CONTACT: Margot Friedman at 202-332-5550 or


A Majority of Justices From 1976 Decision Agree: Death Penalty Experiment Has Failed

(Washington, D.C.) July 2, 2011 is the 35th anniversary of the U.S. Supreme Court’s decision in Gregg v. Georgia, where the Court approved sentencing schemes intended to make the death penalty less arbitrary and reinstated capital punishment after a four-year moratorium. In advance of this anniversary, the Death Penalty Information Center (DPIC) released a report today showing that race, geography, money, and other arbitrary factors continue to make receiving the death penalty as random as being “struck by lightning,” as Justice Potter Stewart observed.

Read “Struck By Lightning: The Continuing Arbitrariness of the Death Penalty Thirty-Five Years After Its Re-instatement in 1976.”

“Many of those who favored the death penalty in the abstract have come to view its practice very differently. They have reached the conclusion that if society’s ultimate punishment cannot be applied fairly, it should not be applied at all,” the report concludes.

A majority of the nine Justices who served on the Supreme Court in 1976 when the death penalty was reinstated eventually concluded the experiment had failed. Three of the justices in the Gregg majority (Justices Blackmun, Powell and Stevens) later changed their minds and would have joined Justices Marshall and Brennan in banning capital punishment as unconstitutional.

The report includes a side-by-side comparison entitled “Who is executed? Who is spared?” that shows the worst of the worst offenders often avoid the death penalty. For example, serial killer Gary Ridgway, who pled guilty to killing 48 people in Washington State, was spared the death penalty in exchange for detailed confessions about his victims. In contrast, the borderline mentally retarded Teresa Lewis, who stood by as co-defendants shot her husband, was executed in Virginia. Her co-defendants received life sentences.

National and state data show that the system is too random to be an effective deterrent or deliver retribution. For example, there are approximately 15,000 murders a year nationwide. In 2010, there were 46 executions. A ratio of one execution for every 326 murders suggests that the death penalty is still as unpredictable as being struck by lightning.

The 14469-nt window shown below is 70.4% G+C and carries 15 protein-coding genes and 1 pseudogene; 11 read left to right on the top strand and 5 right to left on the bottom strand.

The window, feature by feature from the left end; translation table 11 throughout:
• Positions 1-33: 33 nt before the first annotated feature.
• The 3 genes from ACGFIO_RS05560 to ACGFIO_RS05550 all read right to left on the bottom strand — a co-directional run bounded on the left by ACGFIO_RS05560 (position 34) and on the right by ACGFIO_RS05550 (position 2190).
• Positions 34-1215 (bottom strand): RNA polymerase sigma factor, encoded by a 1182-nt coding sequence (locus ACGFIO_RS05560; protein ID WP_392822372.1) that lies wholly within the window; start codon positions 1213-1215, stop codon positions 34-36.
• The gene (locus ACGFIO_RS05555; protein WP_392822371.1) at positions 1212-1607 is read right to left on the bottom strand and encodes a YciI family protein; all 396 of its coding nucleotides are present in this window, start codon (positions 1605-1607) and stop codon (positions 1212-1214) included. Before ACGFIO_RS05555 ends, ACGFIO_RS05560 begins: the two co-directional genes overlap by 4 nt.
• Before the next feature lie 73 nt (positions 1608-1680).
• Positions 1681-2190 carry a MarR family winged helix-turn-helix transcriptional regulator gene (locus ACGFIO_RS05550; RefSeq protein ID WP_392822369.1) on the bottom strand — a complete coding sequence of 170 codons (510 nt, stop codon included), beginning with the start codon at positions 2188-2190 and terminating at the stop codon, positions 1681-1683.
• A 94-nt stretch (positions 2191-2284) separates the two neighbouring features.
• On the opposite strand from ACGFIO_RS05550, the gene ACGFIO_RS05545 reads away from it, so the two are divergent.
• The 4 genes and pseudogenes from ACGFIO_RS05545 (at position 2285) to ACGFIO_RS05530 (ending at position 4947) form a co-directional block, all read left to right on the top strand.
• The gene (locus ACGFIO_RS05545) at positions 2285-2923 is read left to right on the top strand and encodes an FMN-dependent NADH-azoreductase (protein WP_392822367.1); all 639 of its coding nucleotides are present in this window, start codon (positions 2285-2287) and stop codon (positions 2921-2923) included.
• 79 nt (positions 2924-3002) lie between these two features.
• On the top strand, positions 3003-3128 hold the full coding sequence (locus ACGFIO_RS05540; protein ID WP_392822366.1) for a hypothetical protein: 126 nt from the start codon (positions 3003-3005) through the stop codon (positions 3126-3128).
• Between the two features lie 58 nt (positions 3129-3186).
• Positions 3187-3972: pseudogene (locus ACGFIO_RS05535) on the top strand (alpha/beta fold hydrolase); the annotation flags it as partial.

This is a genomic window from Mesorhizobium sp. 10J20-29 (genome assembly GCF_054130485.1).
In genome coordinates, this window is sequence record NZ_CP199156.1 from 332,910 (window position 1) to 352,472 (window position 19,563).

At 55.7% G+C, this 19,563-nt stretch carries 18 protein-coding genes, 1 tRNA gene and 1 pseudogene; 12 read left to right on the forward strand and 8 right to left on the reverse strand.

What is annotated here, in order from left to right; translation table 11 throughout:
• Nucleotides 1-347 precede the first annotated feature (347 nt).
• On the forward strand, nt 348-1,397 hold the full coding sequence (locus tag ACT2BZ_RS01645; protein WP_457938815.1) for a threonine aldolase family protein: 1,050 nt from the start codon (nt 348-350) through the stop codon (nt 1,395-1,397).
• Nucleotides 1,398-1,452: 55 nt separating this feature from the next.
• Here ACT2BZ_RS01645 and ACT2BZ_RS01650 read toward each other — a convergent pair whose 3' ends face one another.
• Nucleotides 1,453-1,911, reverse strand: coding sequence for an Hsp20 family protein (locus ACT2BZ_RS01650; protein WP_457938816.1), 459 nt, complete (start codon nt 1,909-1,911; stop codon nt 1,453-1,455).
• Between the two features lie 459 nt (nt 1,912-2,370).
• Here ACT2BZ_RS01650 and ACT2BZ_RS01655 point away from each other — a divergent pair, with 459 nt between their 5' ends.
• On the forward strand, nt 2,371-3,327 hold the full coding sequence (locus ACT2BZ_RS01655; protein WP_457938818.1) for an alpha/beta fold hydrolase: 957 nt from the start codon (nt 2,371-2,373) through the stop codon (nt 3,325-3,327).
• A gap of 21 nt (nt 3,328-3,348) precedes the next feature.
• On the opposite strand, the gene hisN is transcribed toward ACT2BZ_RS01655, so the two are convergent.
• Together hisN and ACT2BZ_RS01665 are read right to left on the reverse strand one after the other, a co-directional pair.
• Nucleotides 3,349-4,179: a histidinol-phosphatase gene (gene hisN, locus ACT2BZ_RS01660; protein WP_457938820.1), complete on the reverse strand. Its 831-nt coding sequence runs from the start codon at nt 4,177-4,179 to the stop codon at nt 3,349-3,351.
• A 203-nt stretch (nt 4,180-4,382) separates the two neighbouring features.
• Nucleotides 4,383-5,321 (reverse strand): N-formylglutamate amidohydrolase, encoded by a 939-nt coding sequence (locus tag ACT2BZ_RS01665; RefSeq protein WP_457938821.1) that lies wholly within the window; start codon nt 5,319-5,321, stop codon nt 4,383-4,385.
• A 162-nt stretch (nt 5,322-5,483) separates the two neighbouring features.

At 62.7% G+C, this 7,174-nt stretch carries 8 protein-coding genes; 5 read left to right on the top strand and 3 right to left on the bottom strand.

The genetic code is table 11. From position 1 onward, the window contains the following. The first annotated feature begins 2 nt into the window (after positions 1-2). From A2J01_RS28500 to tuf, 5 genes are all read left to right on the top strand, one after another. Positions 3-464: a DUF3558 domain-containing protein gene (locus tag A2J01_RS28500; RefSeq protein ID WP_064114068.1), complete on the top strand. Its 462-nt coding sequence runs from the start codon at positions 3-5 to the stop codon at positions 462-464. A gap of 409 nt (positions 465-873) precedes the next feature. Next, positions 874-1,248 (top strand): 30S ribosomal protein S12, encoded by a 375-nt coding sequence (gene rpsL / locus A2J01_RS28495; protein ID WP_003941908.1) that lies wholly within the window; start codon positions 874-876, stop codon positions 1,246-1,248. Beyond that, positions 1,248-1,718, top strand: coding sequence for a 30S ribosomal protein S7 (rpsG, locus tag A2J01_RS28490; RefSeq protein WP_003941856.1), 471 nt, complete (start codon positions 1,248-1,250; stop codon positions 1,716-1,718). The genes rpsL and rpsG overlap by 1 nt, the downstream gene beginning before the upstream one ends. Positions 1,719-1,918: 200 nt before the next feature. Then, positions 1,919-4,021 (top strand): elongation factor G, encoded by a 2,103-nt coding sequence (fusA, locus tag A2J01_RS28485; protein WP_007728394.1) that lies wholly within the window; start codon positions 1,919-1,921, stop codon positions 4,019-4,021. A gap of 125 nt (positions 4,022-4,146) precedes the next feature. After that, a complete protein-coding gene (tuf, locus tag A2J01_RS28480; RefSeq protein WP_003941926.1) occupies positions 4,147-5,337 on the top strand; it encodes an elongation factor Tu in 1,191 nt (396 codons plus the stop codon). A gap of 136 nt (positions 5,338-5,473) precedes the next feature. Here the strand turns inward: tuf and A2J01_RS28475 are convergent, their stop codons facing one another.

According to the report, variables that have nothing to do with the severity of the crime or the culpability of the defendant exert significant influence over capital sentencing and executions:

  • Race: Study after study has shown that defendants who kill white victims are far more likely to receive the death penalty than those who kill black victims.
  • Geography: Almost all of the death sentences in the country come from a relatively few counties and almost all of the executions occur in a handful of states.
  • Costs: Money often plays a key role in the quality of defense a defendant receives and county budgets often dictate whether the district attorney will seek the death penalty.
  • Uneven Appellate Review: In some states, almost all death sentences are affirmed in state court, while in others most are overturned. Nationwide, two-thirds of death sentences are overturned on appeal. When reconsidered, more than 80 percent receive a sentence less than death. The statistics call into question the reliability of the system in selecting the “worst of the worst” for the death penalty.

A national poll of registered voters conducted in 2010 by Lake Research Partners indicated that the problem of unfairness ranks as one of the top concerns among voters leading them to support replacing the death penalty with a sentence of life without parole.

Sixty-nine percent (69%) of respondents found it convincing that: “In reality, the death penalty is applied unevenly and unfairly, even for similar crimes. Some people are sentenced to die because they couldn’t afford a better lawyer, or because they live in a county that seeks the death penalty a lot. A system that is so arbitrary should not be allowed to choose who lives and who dies.”

Prominent legal organizations, such as the American Bar Association and the American Law Institute (ALI), agree that the system is extremely flawed. In 2009, the ALI voted to rescind parts of the Model Penal Code dealing with the death penalty citing the futility of trying to fix the system.

To speak with Richard Dieter, Executive Director of DPIC and author of the report, please contact Margot Friedman at 202-332-5550 or or Elaine de Leon at (202) 289-2275 or

The Death Penalty Information Center is a non-profit organization serving the media and the public with analysis and information on issues concerning capital punishment. DPIC was founded in 1990 and prepares in-depth reports, issues press releases, conducts briefings for the media, and serves as a resource to those working on this issue. DPIC is widely quoted and consulted by all those concerned with the death penalty.

# # #